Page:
Bahi Jalili Seh-BardanRadziah OthmanSamsuri Abd WahidFardin Sadegh-ZadehAminudin Husin Faculty of Agriculture, Department ofLand Management, Universiti PutraMalaysia, Serdang, Selangor, Malaysia Research Article Biosorption of Heavy Metals in Leachate Derivedfrom Gold Mine Tailings Using  Aspergillus fumigatus  Leachate derived from bioleaching process contains high amount of metals that must be removed before discharging the water.  Aspergillus fumigatus  was isolated from a goldmine tailings and its ability to remove of As, Fe, Mn, Pb, and Zn from aqueous solutionsand leachate of bioleaching processes was assessed. Batch sorption experiments werecarried out to characterize the capability of fungal biomass (FB) and iron coated fungal biomass (ICFB) to remove metal ions in single and multi-solute systems. The maximumsorption capacity of FB for As(III), As(V), Fe, Mn, Pb, and Zn were 11.2, 8.57, 94.33, 53.47,43.66, and 70.4mg/g, respectively, at pH 6. For ICFB, these values were 88.5, 81.3, 98.03,66.2, 50.25, and 74.07mg/g. Results showed that only ICFB was found to be moreeffective in removing metal ions from the leachate. The amount of adsorbed metalsfrom the leachate was 2.88, 21.20, 1.91, 0.1, and 0.08mg/g for As, Fe, Mn, Zn, and Pb,respectively. The FT-IR analysis showed involvement of the functional groups of the FBinthemetalionssorption.Scanningelectronmicroscopyrevealedthatsurfacemorpho-logicalchangedfollowingmetalionsadsorption.Thestudyshowedthattheindigenousfungus  A. fumigatus  was able to remove As, Fe, Mn, Pb, and Zn from the leachate of goldmine tailings and therefore the potential for removing metal ions from metal-bearingleachate. Keywords:  Bioleaching process; Fungal biomass; Metal ions; Sorption isotherm; Wastewatertreatment Received:   March 16, 2012;  revised:   May 18, 2012;  accepted:   August 2, 2012 DOI:  10.1002/clen.201200140 1 Introduction Some extraction processes for metals involving bioleaching of solidmaterials such as minerals [1–3], ore [4, 5], and wastes [6–8] havecome into use only fairly recently. Leachate derived from bioleach-ing process contain high amount of metals that must be removed before discharging the water. Chemical precipitation, ion exchange,solvent extraction, adsorption, and reverse osmosis processes arefrequently used methods to remove metals from wastewater [9].However, there are several disadvantages to these methods, suchas unpredictable metal ions removal, high capital, and operationalcost [10]. On the other hand, application of biosorption has beenexplored for three decades [11]. Biosorption, which includes heavy metal uptake by microorganisms, is a promising and attractivetechnology for heavy metal pollution control [12]. The main advan-tagesofbiosorptionarereusabilityofthebiomaterial,lowoperatingcost, short operation time, and no production of secondary com-pounds, which might be toxic [13]. Fungal biomass (FB) has beenrecognized as a promising low-cost adsorbent for heavy metalremoval from aqueous solutions [14]. Many studies have reportedthe capability of FB to adsorb cationic metal ions from solutionscontaining single or multiple solutes [15–22]. Raw untreated bio-mass may not always be effective in the removal of all heavy metals.Biomass can be pretreated using physical or chemical means withthe objective of increasing the metal biosorption capacity of the biomass [12].  Aspergillus fumigatus  was chosen as the biosorbentmaterialbecauseit is natural,easily available and thus cost-effective biomassfordissolvedmetalionsandtherelativelackofinformationrelatedtothesorptionabilitiesofthisstrain.Inordertoevaluatetheefficiency of   A. fumigatus  biomass to remediate metals contaminatedleachate derived from bioleaching of gold mine tailings the follow-ing experiments were carried out: (i) to investigate the effect of  various factors on the biosorption metal ions by FB and iron coatedfungalbiomass(ICFB),suchaspH,biomassamount,andcontacttimeinsingle-solutesystem,(ii)toinvestigatethebiosorptionofthemetalions by FB and ICFB in multi-solute system, (iii) to investigate the biosorption of the metal ions in gold mine leachate by ICFB. 2 Materials and methods 2.1 Preparation of biosorbent Fungus  A. fumigatus  (accession no. GU566217) was isolated from goldmine tailings itself [22]. The fungus was cultured by shake flask method in growth medium consisting (in g/L): sucrose (20), peptone Correspondence:  O. Radziah, Faculty of Agriculture, Department of Land Management, Universiti Putra Malaysia, 43400 Serdang, Selangor,Malaysia E-mail:   Abbreviations: FTIR  , Fourier transforms infrared;  FB , fungal biomass; ICFB , iron coated fungal biomass;  PZC , point of zero charge 356  2012 WILEY-VCH Verlag GmbH & Co. KGaA, Weinheim Clean – Soil, Air, Water 2012,  41  (4), 356–364  (10), NaCl (0.2), CaCl 2  2H 2 O (0.1), KCl (0.1), K  2 HPO 4  (0.5), NaHCO 3 (0.05), MgSO 4  (0.25), FeSO 4  7H 2 O (0.0005) [10]. The pH of the growthmedium was adjusted to 5.0 using 1N HCl before autoclaving.100mL of this medium were transferred into a series of 250-mLconical flasks and the flasks were covered with aluminum foiland subsequently autoclaved for 15min at 121 8 C and 15Ib/in 2 . The solution was allowed to cool to room temperature before it was inoculated with  A. fumigatus  strain, and shaken at a speed of 125rpmonarotaryshaker.Thebiomasswasharvestedafter5daysof cultivation by filtering through a 160-mm sieve. Then, it was washedthoroughly with deionized water until the filtrate was clear. The washed biomass was autoclaved for 30min at 121 8 C and 15Ib/in 2 ,allowedtocool,washedwithdeionizedwater,andfinallydriedinanoven at 60–70 8 C for approximately 36h. The dried biomass was thenmade into fine size powder using a mortar and pestle. The powdered biomass sieved through a 400-mm sieve, termed the FB was used for biosorption experiments. An amount of 20g of FB was given in aporcelain pot and mixed with 80mL of a solution containing 60gFe(NO 3 ) 3  9H 2 O(adjustedtopH11withNaOH).Themixturewasovendried for about 3h at 80 8 C, then raised to 110 8 C for 24h [15]. Thedried solid was washed several times with de-ionized water untilthe runoff was clear. The coated biomass was then dried at 100 8 Cand powdered in mortar and pestle. The powdered biomass residueobtained was termed ICFB. 2.2 Surface charge of fungal biomass  The net surface charge of FB and ICFB was measured by measuringtheir zeta potential ( z  ) using a zeta potential meter, ZM-77 (Zeta-Meter,NewYork,USA).Four-hundredmilligramsofFBandICFBweresuspended in 180mL of 1mM KNO 3 , and after pH adjustment withdilute HNO 3  or NaOH, the suspensions were diluted to the desiredconcentration. The pH range studied was from 2 to 9. 2.3 Preparation of metal solutions 2.3.1 Single metal solutions preparation Different metal concentrations (e.g., 25, 50, 75, 100, 150, 175, and200mg/L) were prepared from standard solutions. Standard solutionof each metal ion was prepared in buffer solutions. 2.3.2 Multiple metal solutions preparation  A multi-solute system containing a mixture of As, Fe, Mn, Pb, and Zn waspreparedusing2.5  10  4 to3.5  10  3 Mofeachmetalandthenmixed in equal proportions. 2.4 Biosorption experiment in single-solutesystem Biosorption studies were done using FB and ICFB as a function of  various parameters such as pH and time. 2.4.1 Effect of pH  The effect of pH on biosorption of As(III), As(V), Fe, Mn, Pb, and Zn(100mg/L) by the FB was studied by preparing 25mL metal solutionin buffer solutions with a pH value between 3 and 8. The buffersolution for pH 3–5 was prepared with different ratios of acetic acidandsodiumacetate[23].Trisbufferwasusedtopreparebuffersolutionhaving a pH between 6 and 8. The metal solutions were then equili- brated with 25mg of either the FB or ICFB for 6h on a rotary shaker.Subsequently, the samples were centrifuged at 9000rpm for 10min,and the supernatant was analyzed for the residual concentrations of the metal ions. The final pH values were plotted and the pH of thesolution which had the highest amount of metals adsorbed, waschosen for further batch equilibrium experiments. 2.4.2 Effect of contact time  Twenty-five milligrams of FB or ICFB was added to100-mL flaskscontaining 50mL of solution with 25, 50, 75, 100, 150, 175, and200mg of (As(III), As(V), Fe, Mn, Pb, and Zn) per liter, respectively. Allthe sorption experiments were carried out in 0.1M acetate buffersolution with optimum pH at which maximum biosorption of themetal ion occurred. The solution mixture was equilibrated on arotary shaker for 6h. Thereafter, the solution was filtered througha 0.45- m m filter membrane. Filtrates were analyzed for the concen-tration of metals ions. The results obtained in this step were appliedin the further experiments. 2.5 Adsorption isotherms  Twenty-five milligrams of FB or ICFB were added to 50mL of asolution containing 25, 50, 75, 100, 150, 175, and 200mg/L of (As(III), As(V), Fe, Mn, Pb, and Zn), respectively, in a centrifuge tube. All thesorptionexperimentswere carriedout in0.1Macetatebuffersolution at pH 6.0. The solution mixture was equilibrated on rotary shaker for 6h. After equilibration, the solution was filtered througha 0.45- m m filter membrane.Filtrates were analyzed to determine theconcentration of metals ions. The amount of metal bound by the biosorbent was calculated asfollows: Q  e  ¼ v ð C  i  C  f  Þ m  (1) where  Q  e  is the metal uptake (mg metal/g biosorbent),  v  is the liquidsamplevolume(mL), C  i istheinitialconcentrationofthemetalinthesolution (mg/L),  C  f   is the final (equilibrium) concentration of themetal in the supernatant (mg/L), and  m  is the amount of the added biosorbent on a dry basis (mg). TheLangmuirsorptionisothermhasbeenappliedfortheestimationof maximum metal uptake ( Q  max ) at different initial metal concen-trations. The Langmuir isotherm can bewritten innon-linear form as: Q  e  ¼  Q  max bC  f  ð 1 þ bC  f  Þ  (2)Here  Q  e  is the amount of metal adsorbed per unit weight of adsor- bent (mg/g),  C  f   is the equilibrium metal concentration (mg/L),  Q  max  ismonolayer biosorption capacity of sorbent, and  b  is the Langmuirconstant (L/mg). For fitting the experimental data, the Langmuirmodel was linearized as:1 Q  e ¼  1 Q  max þ  1 Q  max b    1 C  f     (3)If the adsorption data follow a Langmuir pattern, a plot of 1/ Q  e  with 1/ C  f   should yield a straight line. Constants  b  and  Q  max  can becalculated from the slope and intercept. Biosorption of Heavy Metals in Leachate 357  2012 WILEY-VCH Verlag GmbH & Co. KGaA, Weinheim Clean – Soil, Air, Water 2013,  41  (4), 356–364  2.6 Biosorption experiment in multi-solute system  To determine the adsorption characteristics of the metal ions inmulti-solute system by FB and ICFB, the initial concentration of theeach metal ion was the same and varied between 2.5  10  4 and3.5  10  3 M. The experiments were carried out at pH 6 and the biomass concentration was fixed at 500mg/L. The experimentalprocedure was the same as that used for single solute system. 2.7 Preparation of leachate Leachate was prepared as follows; ten flasks (250mL), each contain-ing 1g of mine tailing, 100mL sucrose medium, and 1mL fungalspore suspension were shaken at 150rpm for 30 days [22]. Themixture was then centrifuged, and the supernatants were collectedand stored. The supernatant was called the ‘‘leachate’’. The color of the leachate was dark brown and its pH was 3.77. Aliquot samples of the leachate were analyzed for As, Fe, Mn, Pb, and Zn. 2.8 Biosorption of metal ions from leachatesamples using ICFB  The efficiency of the ICFB in adsorbing of As, Fe, Mn, Pb, and Zn wasdetermined in batch experiments. A volume of 45mL of the leachate was first mixed with 25mg of biomass. After adjusting the pH of thesamples to 6 using a few drops of NaOH solution (1M), the total volume was made up to 50mL and shaken for 6h. The mixture wascentrifuged, and the collected supernatant was analyzed for heavy metals. The number of times the leachate would have to be treated with fresh ICFB to achieve complete removal of the metal ions wasdetermined. A volume of 50mL of the leachate was first mixed with25mg of ICFB and left to stand for 6h. The mixture was centrifuged,and the collected supernatant was mixed with 25mg of fresh ICFB. This procedure was repeated four times. 2.9 Fourier transforms infrared (FTIR)spectroscopy of UFB and ICFB beforeand after biosorption Infrared (IR) spectra analysis of FB, ICFB, and ICFB after As(III) and As(V) adsorption, ICFB after metal ions adsorption, FB after metalions adsorption, were obtained using a Fourier transform infraredspectrometer (Perkin Elmer FTIR 1600, USA). For IR studies, 5mg of  biomass were encapsulated in 400mg of KBr. 2.10 Scanning electron microscopy of fungalbiomass  The surface morphology of biomass was visualized with a scanningelectronicmicroscope(JEOL,JSM-6400V, Japan).TheSEM enabledthedirect observation of the surface microstructures of the biomass indifferent forms. Analyses were carried out at an accelerating voltageof 20keV. 2.11 Determination of heavy metals  The metal concentrations were analyzed using graphite furnaceabsorption spectrophotometer (GFAAS, Perkin-Elmer Z5000, USA)and atomic absorption spectrophotometer (AAS Perkin-Elmer5100PC, USA). 2.12 Statistical analyses  All experimental data were subjected to ANOVA procedure anddifferences between means were determined using Tukey’s test at5%confidencelevel.ThestatisticalanalyseswereperformedwiththeStatistix statistical software package [24]. 3 Results and discussion 3.1 Surface charge of fungal biomass  The surface charge of the FB and ICFB at various pH conditions ispresented in Fig. 1. The net surface charge of FB was negative in pHrange of 3–9, which is in agreement with statement by Huang et al.[25]thatthesurfacechargeoffungalorganisms isnormallynegativeina pH range of3–10.The fungal cell wallcontainsreactive carboxylgroups, which carry negative charges. In the case of ICFB, at pH > 6,the net surface charge was negative. Loading of Fe oxyhydroxides onthe solidcanlead to the formation of goethiteandhematite orsomeother iron oxides depending on the preparation method and time[26].Thepointofzerocharge(PZC)ofironoxidesisinthepHrangeof 6–10 [27]. Therefore, it could be expected that ICFB has negativecharge in the pH range of 6–9. 3.2 Biosorption experiment in single metal system 3.2.1 Effect of solution pH It is well known that pH is a critical parameter in the biosorption of heavy metal ions [28]. The effect of pH on the biosorption of metalions by both FB and ICFB was studied at pH 3–8 and the results arepresented in Fig. 2a and b. For FB, the biosorption of As(V) decreased with increasing pH value. Maximum amount of 9.6mg/g As(v) wasachieved at pH 3. Trivalent As removal behavior was much differentfromthatobservedforAs(V),thatis,thebiosorptionofAs(III)reachedmaximum of 13.2 at pH 6.In the case of ICFB, the removal of As(V) and As(III) was maximal of 88 and 82mg/g, respectively, at pH 6 and then remained constant with increasing pH values. It can be concluded from Fig. 2 that ICFB Figure 1.  Surface charge of FB and ICFB at different pH values. Verticalbars denote standard deviation,  n  ¼ 3.358 B. Jalili Seh-Bardan et al.  2012 WILEY-VCH Verlag GmbH & Co. KGaA, Weinheim Clean – Soil, Air, Water 2013,  41  (4), 356–364  removed higher amount As than FB. The greater removal of all As species by ICFB is due to the inclusion of Fe onto the surfaceof ICFB. Fe(III) is considered to be adsorbed on the surface of the FB by cation exchange mechanism and the As is adsorbed by the Fe(III) oxyhydroxides that is bound to the surface of FB by adsorption [29]. Arsenic species such as As(V) and As(III) tend toadsorb at oxyhydroxide surface by forming complexes with thesurface sites [30]. The adsorption is specific, which may involvethe replacement of surface hydroxyl groups by the adsorbing ligand. At a higher pH, OH  ions in the solution increase and compete withthe As(III) or As(V) ions, thereby reducing the adsorption of both As(III) and As(V) [13]. The maximum biosorption of Fe and Mn by FB was 95 and 52mg/gat pH around 7, respectively. Maximum amounts of 69mg/g Zn and38mg/g of Pb were removed at pH 6. In the case of ICFB, the maxi-mum biosorption of Fe, Mn, Pb, and Zn was 98, 60, 53, and 73mg/gat pH 6 was achieved by FB. The results show that for both FB andICFB, as the pH of the solution increased the removal of cationicmetal ions increased and they reached a maximum value at pH 6–7.On the other hand, there was a slight decrease in metal ion removalat pH 8. This was due to the decreasing competition between protonand metal species for the surface sites as the positive surface chargedecreased [9]. The slight decrease in metal removal at pH 8 could bedue to metal hydroxides precipitation. Based on these results, pH 6 was used in the following studies. 3.2.2 Effect of contact time Kinetic experiments were conducted to determine the equilibriumtime required for the uptake of metal ions by the FB. The metalconcentrations were analyzed at different time intervals. The bio-sorption of the metals at different times are shown in Fig. 3. The biosorption of As(III) and As(V) using FB increased slowly astime passed and reached saturation in 4h. For ICFB, the saturationlevel of As(III) and As(V) were reached at about 2h. Adsorption of Asspecies was low for FB and exhibited negligible increase with time.Biosorption of Fe, Mn, Pb, and Zn increased rapidly to about 1hand thereafter rose slowly before attaining saturation value in 4h, when FB was used. The amount of adsorbed metals in the first hour was 81, 66, 20, and 81% of maximum biosorption of Fe, Mn, Pb, andZn, respectively. For ICFB, Fe biosorption kinetic was faster in theinitial stage and 90% of maximum biosorption of Fe was achievedduring first half-hour and equilibrium time was 2h. In the case of Mn, Pb, and Zn about 83, 55, and 88% of maximum biosorption,respectively, was achieved within 1h and the equilibrium timeneeded for biosorption of Mn, Pb, and Zn by ICFB was 3h. Theplotsshow that kineticsofbiosorptionofmetalionsconsistedof two stages; fast stage of binding process which is due to equi-librium uptake and slow stage of binding process which couldcontributeto relativelysmallamountoftotalmetalbiosorption[10]. The equilibrium times reported in the previous literature varied widely, depending on the biosorbent systems. For example, Say et al.[11] studied the biosorption of Cd, Pb, Hg, and As(III) on  Penicillium purpurogenum . They found that equilibrium was achieved in 4h for Figure 2.  Effect of pH on adsorption of metal ions on the FB (a) andICFB (b) from aqueous solutions: initial concentration of heavy metal ion,100mg/L; biomass concentration 500mg/L. Vertical bars denote standarddeviation,  n  ¼ 3. Figure 3.  Effect of biomass concentration on adsorption of metal ions ontheFB(a)andICFB(b)fromaqueoussolutions:atoptimumpHvaluesandinitial concentration of metal ion, 100mg/L. Vertical bars denote standarddeviation,  n  ¼ 3.Biosorption of Heavy Metals in Leachate 359  2012 WILEY-VCH Verlag GmbH & Co. KGaA, Weinheim Clean – Soil, Air, Water 2013,  41  (4), 356–364  all metals ions. Sathishkumar et al. [31] reported that the equi-librium time for As(III) in Fe-treated  A. fumigatus  biomass and auto-claved biomass was 2.25 and 2.5h, respectively. They found a 2.5-hequilibrium time for As(V) with both  A. fumigatus  biomass and auto-claved biomass. Murugesan et al. [32] investigated As biosorption with pretreated waste tea FB. They reported that Fe-treated andautoclaved FB removed 100% of As(III) after 30min contact timeand 77% of As(V) after 90min contact time. Equilibrium timerequired by   Aspergillus niger   biomass was 8h for Pb, Cd, Cu, andNi[10].Severalparametersdeterminetheequilibriumsorptiontime,such as agitation rate, physical properties of the adsorbent, amountof sorbent, properties of in sorbate-ions, initial concentration of sorbate, and presence of competing ions[11]. Therefore, it is difficultto compare the adsorption rates reported. An equilibration time of 6hwas usedinfurtherbiosorptionexperiments, toensurecompleteachievement of equilibrium. 3.2.3 Adsorption isotherms Figures 4and 5 show thebiosorptioncapacityof As(III),As(V), Fe, Mn,Pb, and Zn onto the FB and ICFB. For both biosorbent, biosorptioncapacity of the biomass first increased with increasing the equi-librium concentration of metal ions and reached a saturation value which was around 100mg/L for all heavy metal species. This can beattributed to the high availability of metal ions at the solution/ biomass interface, which in turn results in enhanced adsorptioncapacity.Whenthesurfaceactivesiteshavebeencompletelycovered with metal ions, the adsorption has reached a limit, which can bedescribed by the maximum biosorption capacity. The values of   Q  max (mg/g biomass) and  b  (L/mg) for the various metal studied are: As(III):11.2, 0.12; As(V): 8.57, 0.026;Fe: 94.33, 0.33; Mn: 53.47, 0.14; Pb: 43.66,0.03; and Zn: 70.4, 0.13, respectively, for FB. For ICFB, the values of  Q  max  (mg/g dry biomass) and  b  (L/mg) were estimated to As(III): 88.5,0.36; As(V): 81.3, 0.19; Fe: 98.03, 0.32; Mn: 66.2, 0.16; Pb: 50.25, 0.04;and Zn: 74.07, 0.24, respectively. A higher value of   Q  max  implies higher uptake by the biomass. A large value of   b , the affinity constant, is desirable. Therefore,consideration of   Q  max  together with  b  establishes the trend in metaluptake, namely: Fe > Zn > Mn > Pb >  As(III) >  As(V) for FB andFe >  As(III) >  As(V) > Zn > Mn > Pb for ICFB. This study showed that the  Q  max  values for As(III) and As(VI) withICFBweresignificantlylargerthanthecorrespondingvalueswithFB. The  Q  max  values with ICFB increased slightly for Fe, Mn, Pb, and Zn, when ICFB. The higher removal of As species from solution usingICFB may be due to reaction with iron oxides. Trivalent As isstable at pH 0–9 as neutral H 3  AsO 3 , while H 2  AsO 3  , HAsO 32  , and AsO 33  exist as stable species in the pH intervals of 9–12, 12–13, and13–14, respectively. For pentavalent As, the corresponding stablespecies and pH values are: H 3  AsO 4  (pH 0–2), H 2  AsO 4  (pH 2–7),HAsO 42  (pH 7–12), and AsO 43  (pH 12–14) [23]. At pH 6, As(V) may  be adsorbed on ICFB ( > SOH) through the following reactionsince H 2  AsO 4  is predominant: > SOH þ 3H 2  AsO 4  þ 2H þ !  > S ð H 2  AsO 4 Þ 3 þ 2H 2 OIn the case of As(III) removal using ICFB, could be shown as below,since H 3  AsO 3  is predominant: > SOH þ H 3  AsO 3 þ 2H þ !  > S ð H 2  AsO 3 Þþ 2H 2 ORegarding Fig. 1, in the solution with a pH of 6 and higher, thesurfaceactivesitesaredeprotonated,resultinginnegativelychargedsites and the adsorption of metal cations on iron oxide couldpossibly take place via electrostatic interaction with the negatively charged sites on iron oxide surface [33]. The difference in the amount of cationic metal ions adsorbedcould be due to the difference in the hydrated ionic radii in thesolutions [34]. Ions having a smaller ionic radius could be morequickly adsorbed onto a fixed area of adsorbent [35]. The presentstudy reveals that in the single metal solution, the biosorption of Fe bythebiomasswasgreaterthanthatoftheothermetals.Ionicradiusof Fe (63pm) was the smallest followed by Zn (88pm), Mn (89pm), Pb(133pm). Ionic radius based on higher biosorption of Fe followed by other metals agreed well with the findings of [35]. Say et al. [11] used  P. purpurogenum for heavymetaladsorption. Themaximumamountsof adsorption achieved was 35.6mg/g for As(III), 70.4mg/g for Hg,110.4mg/g for Cd, and 252.8mg/g for Pb at initial metal concen-tration of 500mg/L. Sag and Kutsal [36] used  Zoogloea ramigera  micro-organisms for heavy metal adsorption. The maximum adsorption of Pb was 86.9mg/g Pb dry weight of   Z. ramigera  at initial Pb concen-tration of 200mg/L. Ozer et al. [37] investigated the biosorption of Fe(III), Pb, and Cd ions onto dry mycelium of   Rhizopus arrhizus .Maximum adsorption was found to be 78mg/g for Fe(III), 71mg/gfor Pb, and 62mg/g for Cd. Figure 4.  Effect of initial metal ion concentration on As(III), As(V), Fe, Mn,Pb, and Zn adsorption by FB. Vertical bars denote standard deviation, n  ¼ 3. Figure 5.  Effect of initial metal ion concentration on As(III), As(V), Fe, Mn,Pb, and Zn adsorption by ICFB. Vertical bars denote standard deviation, n  ¼ 3.360 B. Jalili Seh-Bardan et al.  2012 WILEY-VCH Verlag GmbH & Co. KGaA, Weinheim Clean – Soil, Air, Water 2013,  41  (4), 356–364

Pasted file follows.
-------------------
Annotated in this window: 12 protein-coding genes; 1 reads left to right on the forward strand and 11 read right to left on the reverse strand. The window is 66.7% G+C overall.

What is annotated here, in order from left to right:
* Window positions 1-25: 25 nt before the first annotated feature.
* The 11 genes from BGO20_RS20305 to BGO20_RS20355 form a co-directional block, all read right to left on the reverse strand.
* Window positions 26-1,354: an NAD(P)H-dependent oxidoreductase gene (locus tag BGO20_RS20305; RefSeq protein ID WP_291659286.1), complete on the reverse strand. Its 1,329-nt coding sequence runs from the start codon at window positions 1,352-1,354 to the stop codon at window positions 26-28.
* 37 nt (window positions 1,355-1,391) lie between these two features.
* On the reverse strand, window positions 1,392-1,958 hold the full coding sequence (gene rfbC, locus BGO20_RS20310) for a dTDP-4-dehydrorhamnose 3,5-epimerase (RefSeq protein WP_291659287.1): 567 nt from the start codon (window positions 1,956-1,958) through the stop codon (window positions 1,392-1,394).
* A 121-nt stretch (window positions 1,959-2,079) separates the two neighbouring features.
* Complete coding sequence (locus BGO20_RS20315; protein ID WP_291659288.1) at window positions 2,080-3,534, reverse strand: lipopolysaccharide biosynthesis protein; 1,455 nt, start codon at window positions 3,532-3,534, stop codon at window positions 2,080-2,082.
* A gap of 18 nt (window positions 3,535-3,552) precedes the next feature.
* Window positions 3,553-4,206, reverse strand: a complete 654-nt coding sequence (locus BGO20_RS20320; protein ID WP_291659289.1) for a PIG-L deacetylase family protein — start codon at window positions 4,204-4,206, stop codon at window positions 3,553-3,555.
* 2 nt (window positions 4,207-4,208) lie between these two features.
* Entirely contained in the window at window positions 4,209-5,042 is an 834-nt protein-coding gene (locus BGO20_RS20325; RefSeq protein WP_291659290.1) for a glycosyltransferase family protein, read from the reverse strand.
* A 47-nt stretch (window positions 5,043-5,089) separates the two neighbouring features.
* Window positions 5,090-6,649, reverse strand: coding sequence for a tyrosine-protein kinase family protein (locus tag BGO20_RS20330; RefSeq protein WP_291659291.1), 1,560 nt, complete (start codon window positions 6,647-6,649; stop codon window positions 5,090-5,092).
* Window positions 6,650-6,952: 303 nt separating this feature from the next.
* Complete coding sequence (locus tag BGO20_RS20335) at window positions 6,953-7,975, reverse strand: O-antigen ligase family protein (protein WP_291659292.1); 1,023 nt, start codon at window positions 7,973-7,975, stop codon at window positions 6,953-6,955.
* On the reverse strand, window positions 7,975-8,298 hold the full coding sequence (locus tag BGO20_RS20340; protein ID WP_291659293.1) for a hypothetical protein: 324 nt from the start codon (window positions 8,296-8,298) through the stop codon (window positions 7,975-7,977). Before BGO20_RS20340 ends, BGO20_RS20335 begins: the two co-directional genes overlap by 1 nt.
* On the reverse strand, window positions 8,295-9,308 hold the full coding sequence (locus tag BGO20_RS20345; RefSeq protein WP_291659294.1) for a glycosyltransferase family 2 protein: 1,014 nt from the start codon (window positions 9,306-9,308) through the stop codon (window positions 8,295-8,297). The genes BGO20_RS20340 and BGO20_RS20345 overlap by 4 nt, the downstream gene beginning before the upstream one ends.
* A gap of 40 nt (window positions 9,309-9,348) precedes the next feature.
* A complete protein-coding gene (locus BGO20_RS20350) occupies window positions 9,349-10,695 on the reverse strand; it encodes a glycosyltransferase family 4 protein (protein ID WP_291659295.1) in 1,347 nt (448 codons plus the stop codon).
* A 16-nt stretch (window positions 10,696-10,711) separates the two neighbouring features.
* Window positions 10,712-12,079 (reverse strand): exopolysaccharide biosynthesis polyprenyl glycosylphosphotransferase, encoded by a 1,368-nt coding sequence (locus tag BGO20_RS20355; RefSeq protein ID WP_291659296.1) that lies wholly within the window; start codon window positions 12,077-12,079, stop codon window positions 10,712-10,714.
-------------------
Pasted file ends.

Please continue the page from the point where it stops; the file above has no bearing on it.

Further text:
Similar documents
View more...
Related Search
We Need Your Support
Thank you for visiting our website and your interest in our free products and services. We are nonprofit website to share and download documents. To the running of this website, we need your help to support us.

Thanks to everyone for your continued support.

No, Thanks

We need your sign to support Project to invent "SMART AND CONTROLLABLE REFLECTIVE BALLOONS" to cover the Sun and Save Our Earth.

More details...

Sign Now!

We are very appreciated for your Prompt Action!